28 Jan BUY A TRIPOD… And Other DIY Video Tips
In a recent client discussion, we talked about all the “new skills” we were blessed (forced) to learn in the early stages of the pandemic. For many, that skill was video production, which lead to the idea of sharing ideas learned along the way to becoming videographers (sort of). First, buy a tripod… and other DIY video tips.
Many of us have been hoping to get back on the road in early 2021. But, traveling for sales meetings, trade shows and other events may be on hold for a while longer.
Unquestionably, one of the best ways to highlight your product or service is by using video to tell your story. Before the pandemic hit, we at Axiom would said the answer to your video production needs is always to hire a professional videographer. Like so many other things, COVID-19 has changed the way we consume video. We’ve gotten used to making it work through ingenuity. Amateur video is more accepted in business applications now. We’ve even backed it up with a marketing term, calling it more “authentic.”
With video quality getting better and better right on your smartphone, you actually have decent equipment to get the job done. Adding movement and a sense of realism to your presentations and other marketing content is still possible when hiring a pro isn’t. Here are a few tips to keep in mind when it comes to DIY video.
Buy a Tripod
- At the beginning of the pandemic, there may have been a grace period for shaky video. But that time is over. Invest in a good quality tripod that is meant to work with your camera or phone.
- Place your phone in the horizontal position.
- Make sure your video is set to its highest megapixel setting.
Hold Your Shot
- Pick a shot and stick with it. In most cases, you don’t need to zoom, pan or tilt. This is especially true if you’re shooting live or trying not to edit. Unnecessary movement is distracting and makes people lose interest (or even become nauseous!).
- If you want to come in for a close up, use your feet to move forward, not the zoom function on your camera or phone.
- If you’re planning to edit your video, make sure you capture a variety of shots. Think wide shot, medium shot and tight shot of each subject or location. Hold each shot a minimum of 15 seconds. This will give you a variety of video to work with in the editing process.
Illuminate with Lighting
- Lighting is a crucial part of video. Shooting outside can provide the most natural look. Make sure you’re not shooting in blinding sunlight directly overhead. You may have heard of the “Golden Hour” or the “Magic Hour.” This is the period of time just after sunrise and before sunset when the light is much redder and softer than midday. This is a very favorable time to capture video, especially when you’re featuring people.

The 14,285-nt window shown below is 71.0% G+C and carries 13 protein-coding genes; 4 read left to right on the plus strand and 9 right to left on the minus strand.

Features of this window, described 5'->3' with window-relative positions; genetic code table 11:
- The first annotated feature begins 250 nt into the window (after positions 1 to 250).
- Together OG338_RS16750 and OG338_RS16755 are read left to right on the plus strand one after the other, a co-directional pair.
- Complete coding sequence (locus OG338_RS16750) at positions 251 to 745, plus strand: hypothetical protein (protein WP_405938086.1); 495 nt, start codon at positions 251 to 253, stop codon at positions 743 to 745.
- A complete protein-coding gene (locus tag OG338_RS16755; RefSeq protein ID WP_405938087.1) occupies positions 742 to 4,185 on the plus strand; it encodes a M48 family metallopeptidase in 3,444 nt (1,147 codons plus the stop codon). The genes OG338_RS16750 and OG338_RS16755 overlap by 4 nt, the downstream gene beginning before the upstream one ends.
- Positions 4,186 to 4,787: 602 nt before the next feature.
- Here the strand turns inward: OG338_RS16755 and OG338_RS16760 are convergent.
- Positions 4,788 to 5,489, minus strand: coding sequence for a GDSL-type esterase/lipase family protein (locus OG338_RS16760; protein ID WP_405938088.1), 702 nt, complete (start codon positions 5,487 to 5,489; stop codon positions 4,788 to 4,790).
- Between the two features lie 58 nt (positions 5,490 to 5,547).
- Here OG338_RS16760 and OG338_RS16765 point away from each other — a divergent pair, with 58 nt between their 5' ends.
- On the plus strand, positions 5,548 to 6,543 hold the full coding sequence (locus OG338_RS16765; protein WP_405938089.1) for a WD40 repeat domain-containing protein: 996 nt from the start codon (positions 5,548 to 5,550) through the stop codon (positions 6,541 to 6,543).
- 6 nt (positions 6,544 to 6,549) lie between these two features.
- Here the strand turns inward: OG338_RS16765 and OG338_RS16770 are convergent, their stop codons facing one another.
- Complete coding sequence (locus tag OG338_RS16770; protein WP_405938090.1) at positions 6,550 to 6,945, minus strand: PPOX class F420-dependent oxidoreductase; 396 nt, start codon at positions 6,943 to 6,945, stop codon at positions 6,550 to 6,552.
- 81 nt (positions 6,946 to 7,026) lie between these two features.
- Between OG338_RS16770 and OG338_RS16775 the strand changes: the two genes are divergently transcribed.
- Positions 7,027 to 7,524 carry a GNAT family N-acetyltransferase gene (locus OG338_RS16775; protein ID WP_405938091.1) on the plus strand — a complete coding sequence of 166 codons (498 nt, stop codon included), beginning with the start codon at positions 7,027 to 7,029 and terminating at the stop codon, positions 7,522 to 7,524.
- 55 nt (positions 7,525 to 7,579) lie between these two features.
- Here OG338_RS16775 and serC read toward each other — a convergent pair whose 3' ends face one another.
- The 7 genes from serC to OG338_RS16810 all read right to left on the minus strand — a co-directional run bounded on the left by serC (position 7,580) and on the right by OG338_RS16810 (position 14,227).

- In most cases, you’ll want to keep your subjects facing the sun. Backlighting (with the sun behind the subject) makes the object or person you’re trying to shoot look dark.
- When shooting inside, make sure you’re not shooting directly facing a window. This has the same effect as backlighting. Adding a light source in front of your subject makes a world of difference. There are several small lights on the market that do a decent job and mount right to your phone or camera.
Interview Like a Pro
- The key to shooting interviews is to give the subject some room. Make sure the upper half of their body is in the frame, shooting from the waist up. Leave some space around the subject in case they move around when they speak.
- Use a good quality microphone. Investing in a microphone made to work with your camera or phone gives you better quality sound. Don’t rely on just the microphone that is installed on your device.
Know Your Technology
- Watching videos on all the bells and whistles that come with your phone or camera is a great way to learn how its technology works. Check on your manufacturers website or search for model specific tips like this article on CNET.
Take Time to Plan
- Create an outline to map out your video shoot and make the most of your time and that of the people working with you.
- Planning is essential to getting the shots you need, the sound you want and making sure the story comes together.
- Planning is also a huge timesaver when shooting and editing. If you can’t hire a video crew, consider working with a producer to streamline the process and make sure your production accomplishes its goal.
Edit Like a Pro (nearly)
- Editing might seem daunting, but there are some great tools available to help you do some simple edits that look great. Apple bundles iMovie with Mac OS. Microsoft bundles Video Editor with Windows 10. Both are easy to learn and offer enough flexibility to make your efforts look great.
Our experienced team can help you create great video content, even if you’re shooting it yourself. Let’s talk! Contact Kathleen Hennessy, email@example.com.